In the lead-up to EPIC 37, UKCSGO had the opportunity to talk to Tom “Gumpster” Gumbleton. In the interview, he discussed in length the growth of EPIC, how the scene’s lack of faith in Iseries has impacted EPIC, and the general state of UK CS. For those who don’t know Gumpster, he’s been a part of the UK scene for years and has been working with EPIC since 2013. With that experience, he has been able to get a unique view of the scene from a tournament organiser’s perspective.
Epic 37 is the third biggest EPIC.LAN to date. So for people who are new to the event, myself included, how would you describe your role in the tournament?
So, my role at EPIC.LAN is League Ops Manager and I basically oversee all the tournaments that run at EPIC.LAN events. I make sure we have admins to run the tournaments, casters to commentate the games, and [I] generally keep the wheels moving where possible. What I’d like to say is I generally have a hands-off approach to the tournaments, admins come to learn at EPIC.LAN, and we provide that teaching [by] letting the admins have the creative decisions behind their tournaments. I don’t pretend to know what every community wants from a tournament, so [I] allow my admins to put forward their ideas of how to run the tournaments effectively for the communities they represent.
If things go wrong, I will always take the blame as ultimately I have the final say in how we run these tournaments and we work with the feedback to devise better tournaments going forward. So for example, Finn was worried we may breach 32 teams for EPIC37, we all sat down and discussed format ideas [for] if we went over 32, and we left it to Finn to think about what we had said, and he then came back with the idea.
[Editor’s note: EPIC37’s current format is pot seeded]
Once we were happy with the idea and how it was communicated, I asked him to test the waters by submitting it to the seeding panelists for review so they would be able to give constructive feedback and we could change things based on that rather than getting to the event, telling everyone there and then and for everyone to get angry as they hadn’t processed the information properly.
For those not in the know, the seeding panelists are those that submit forms to us, we tend to choose 8 individuals not on the same team to give their informed opinions on the teams attending the event which gives some of the community some added investment into how the tournament runs. So, that is basically what I do, and how I do it for each event. I tend to feel like we have helped a lot of people through our doors go and get into various parts of the industry whilst continuing to bring in people who help the respective communities.
Going back to the point of this being one of the biggest EPIC LANs ever, what do you think has driven people to attend the event, perhaps even for the first time?
If you look back to the early days, we didn’t really have much of a community for Counter-Strike. It was kind of a top-players-only kind of club, so the top players would come to EPIC and they would support the event. But the community never really got behind us as such, [though] that all changed at EPIC 16. And I think… I don’t wanna put it as Iseries versus EPIC, because that’s not how we see it ourselves. I see it as the CS community often votes with their feet, and if they feel like they are being neglected by one side they go to the other side to come and enjoy the event. I think a load of cs players over the last few years have seen EPIC as the place they want to support most.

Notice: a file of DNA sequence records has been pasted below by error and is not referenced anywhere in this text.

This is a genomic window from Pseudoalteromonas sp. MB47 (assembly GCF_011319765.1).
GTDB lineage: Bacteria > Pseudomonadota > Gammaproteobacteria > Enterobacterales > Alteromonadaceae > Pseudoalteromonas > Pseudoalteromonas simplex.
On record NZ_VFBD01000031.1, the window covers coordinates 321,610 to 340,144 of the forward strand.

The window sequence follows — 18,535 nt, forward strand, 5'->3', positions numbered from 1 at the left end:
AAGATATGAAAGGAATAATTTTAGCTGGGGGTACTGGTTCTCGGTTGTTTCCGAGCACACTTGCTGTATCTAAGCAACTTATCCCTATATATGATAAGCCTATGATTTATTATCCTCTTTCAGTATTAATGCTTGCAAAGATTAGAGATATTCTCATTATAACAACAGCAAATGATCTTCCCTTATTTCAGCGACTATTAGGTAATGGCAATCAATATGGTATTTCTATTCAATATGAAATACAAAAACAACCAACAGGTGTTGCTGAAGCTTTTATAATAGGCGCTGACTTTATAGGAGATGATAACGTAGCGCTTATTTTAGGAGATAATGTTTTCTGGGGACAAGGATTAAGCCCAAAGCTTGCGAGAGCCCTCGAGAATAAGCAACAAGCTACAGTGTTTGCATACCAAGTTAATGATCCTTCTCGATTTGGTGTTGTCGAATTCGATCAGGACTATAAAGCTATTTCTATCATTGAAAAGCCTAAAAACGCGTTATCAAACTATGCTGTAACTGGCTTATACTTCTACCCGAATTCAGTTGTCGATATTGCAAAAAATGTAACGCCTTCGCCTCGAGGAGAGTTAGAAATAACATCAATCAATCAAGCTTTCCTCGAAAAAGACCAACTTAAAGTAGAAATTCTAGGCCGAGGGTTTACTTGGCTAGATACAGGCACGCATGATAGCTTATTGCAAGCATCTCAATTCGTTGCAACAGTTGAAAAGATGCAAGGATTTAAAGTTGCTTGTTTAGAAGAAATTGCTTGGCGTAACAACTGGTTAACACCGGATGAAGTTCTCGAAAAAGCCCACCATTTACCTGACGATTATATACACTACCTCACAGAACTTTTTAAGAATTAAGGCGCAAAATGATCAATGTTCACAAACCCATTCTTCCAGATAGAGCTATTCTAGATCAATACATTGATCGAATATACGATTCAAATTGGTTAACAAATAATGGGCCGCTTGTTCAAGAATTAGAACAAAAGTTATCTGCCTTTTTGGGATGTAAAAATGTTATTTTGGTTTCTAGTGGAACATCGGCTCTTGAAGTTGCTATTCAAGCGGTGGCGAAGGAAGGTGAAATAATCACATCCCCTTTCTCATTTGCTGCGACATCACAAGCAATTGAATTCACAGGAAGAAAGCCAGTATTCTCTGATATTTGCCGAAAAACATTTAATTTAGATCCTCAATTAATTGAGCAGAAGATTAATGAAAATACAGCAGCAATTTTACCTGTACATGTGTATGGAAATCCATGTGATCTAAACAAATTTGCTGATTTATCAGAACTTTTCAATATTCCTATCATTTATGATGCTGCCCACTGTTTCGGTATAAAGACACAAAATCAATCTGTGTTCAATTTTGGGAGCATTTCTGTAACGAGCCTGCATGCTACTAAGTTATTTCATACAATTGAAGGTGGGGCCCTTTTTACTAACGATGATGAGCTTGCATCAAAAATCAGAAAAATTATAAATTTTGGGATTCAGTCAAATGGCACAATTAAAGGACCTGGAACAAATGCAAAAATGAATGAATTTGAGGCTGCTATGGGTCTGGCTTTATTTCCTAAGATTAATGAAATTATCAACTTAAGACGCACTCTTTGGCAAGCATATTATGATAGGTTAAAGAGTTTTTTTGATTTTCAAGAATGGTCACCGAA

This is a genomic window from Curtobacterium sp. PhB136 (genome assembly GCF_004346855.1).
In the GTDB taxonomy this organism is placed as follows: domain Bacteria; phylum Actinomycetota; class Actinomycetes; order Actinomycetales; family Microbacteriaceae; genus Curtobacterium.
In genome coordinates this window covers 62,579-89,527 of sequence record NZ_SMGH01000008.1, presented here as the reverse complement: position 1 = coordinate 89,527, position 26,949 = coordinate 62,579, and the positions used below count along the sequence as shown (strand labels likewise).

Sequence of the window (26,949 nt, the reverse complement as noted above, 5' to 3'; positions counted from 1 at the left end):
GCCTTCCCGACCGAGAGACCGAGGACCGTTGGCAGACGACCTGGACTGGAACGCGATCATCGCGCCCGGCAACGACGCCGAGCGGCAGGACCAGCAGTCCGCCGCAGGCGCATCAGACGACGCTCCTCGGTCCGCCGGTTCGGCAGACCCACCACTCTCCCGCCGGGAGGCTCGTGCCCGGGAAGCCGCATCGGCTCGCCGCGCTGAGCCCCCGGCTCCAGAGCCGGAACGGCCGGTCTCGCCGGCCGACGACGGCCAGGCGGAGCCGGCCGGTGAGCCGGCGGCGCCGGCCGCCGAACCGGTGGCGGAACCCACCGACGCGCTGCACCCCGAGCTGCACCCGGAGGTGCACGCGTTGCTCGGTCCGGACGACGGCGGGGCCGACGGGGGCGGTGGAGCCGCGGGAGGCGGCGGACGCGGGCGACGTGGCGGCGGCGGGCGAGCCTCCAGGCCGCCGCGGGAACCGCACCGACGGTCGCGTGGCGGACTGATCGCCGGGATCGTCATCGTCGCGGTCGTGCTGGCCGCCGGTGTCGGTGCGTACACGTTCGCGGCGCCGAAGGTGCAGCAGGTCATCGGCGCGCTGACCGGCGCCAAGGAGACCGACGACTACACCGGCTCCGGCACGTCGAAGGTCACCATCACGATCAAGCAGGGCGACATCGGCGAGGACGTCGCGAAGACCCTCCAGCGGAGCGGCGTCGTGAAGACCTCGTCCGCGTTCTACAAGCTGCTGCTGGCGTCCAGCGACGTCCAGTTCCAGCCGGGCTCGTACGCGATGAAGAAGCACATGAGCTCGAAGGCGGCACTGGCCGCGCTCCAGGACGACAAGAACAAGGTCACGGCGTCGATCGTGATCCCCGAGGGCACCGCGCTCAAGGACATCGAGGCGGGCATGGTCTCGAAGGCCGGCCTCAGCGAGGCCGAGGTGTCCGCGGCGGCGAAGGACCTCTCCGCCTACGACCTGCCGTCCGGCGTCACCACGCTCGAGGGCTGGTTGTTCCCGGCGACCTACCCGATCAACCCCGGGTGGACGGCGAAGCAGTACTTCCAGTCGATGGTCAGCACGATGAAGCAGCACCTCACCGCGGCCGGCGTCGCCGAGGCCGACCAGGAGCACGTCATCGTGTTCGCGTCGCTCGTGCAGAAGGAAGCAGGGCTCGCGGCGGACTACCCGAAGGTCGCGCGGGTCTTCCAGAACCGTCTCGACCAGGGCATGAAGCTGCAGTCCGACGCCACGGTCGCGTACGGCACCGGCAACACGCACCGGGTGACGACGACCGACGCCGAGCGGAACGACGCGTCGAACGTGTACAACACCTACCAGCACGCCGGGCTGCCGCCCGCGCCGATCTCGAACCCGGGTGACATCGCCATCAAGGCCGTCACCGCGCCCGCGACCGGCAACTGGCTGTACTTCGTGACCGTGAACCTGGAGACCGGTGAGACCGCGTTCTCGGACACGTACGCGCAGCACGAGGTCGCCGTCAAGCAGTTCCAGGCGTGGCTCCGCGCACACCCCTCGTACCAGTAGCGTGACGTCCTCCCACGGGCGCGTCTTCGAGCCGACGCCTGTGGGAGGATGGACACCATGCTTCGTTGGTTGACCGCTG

Gumpster elaborates why EPIC.LAN has continued to gain popularity since the covid-19 pandemic two years ago.[It’s] because we ran the WANs during the pandemic. We didn’t stop running events during the pandemic, we kept [them] going so people had something to play for during the pandemic. We often tried to support the CS community as best as we can. We teamed up with Grosvenor before the pandemic to try and put the Grosvenor grassroots community championship out there, and I think a lot of teams have noticed that over the years and that’s why they keep coming back to us. That’s why they keep supporting us and we honestly try to take all of their feedback on board.
Whatever feedback we do get, and this is more of a reminder for teams: esports makes the bulk of our tickets but it also makes very little to our feedback, so the more feedback they send in after the event is really critical, as that feedback we can look at we can change for future events, and we do try and honour that feedback looking forward. Obviously, logistics and costs and things like that factor into those decisions, but having that feedback there is something we can look towards.
With the increased interest in the tournament, are there any plans to increase the range of sponsors, and the prize pool with it?
That’s more of a John question, but what I will say out of this is that: yes, the costs currently are something that we’re monitoring so, to sort of give everyone an indication: obviously, you know we launched our ticket prices and we launched the tickets at the end of our last event and we had to make a decision midway through selling those tickets to increase the price of the tickets. This is because the cost of electricity just suddenly went up at our head office. Despite there being a price cap for consumers, there is no such thing for businesses, so business costs have gone up tenfold [due to] the electricity crisis that’s happening in the country and that’s obviously affected us as well. Not only that, but just after we’d raised the ticket prices, we got hit by a fresh set of costs that came from the venue, as they realised they had to raise their costs, which we then had to factor into this event, which makes it incredibly difficult.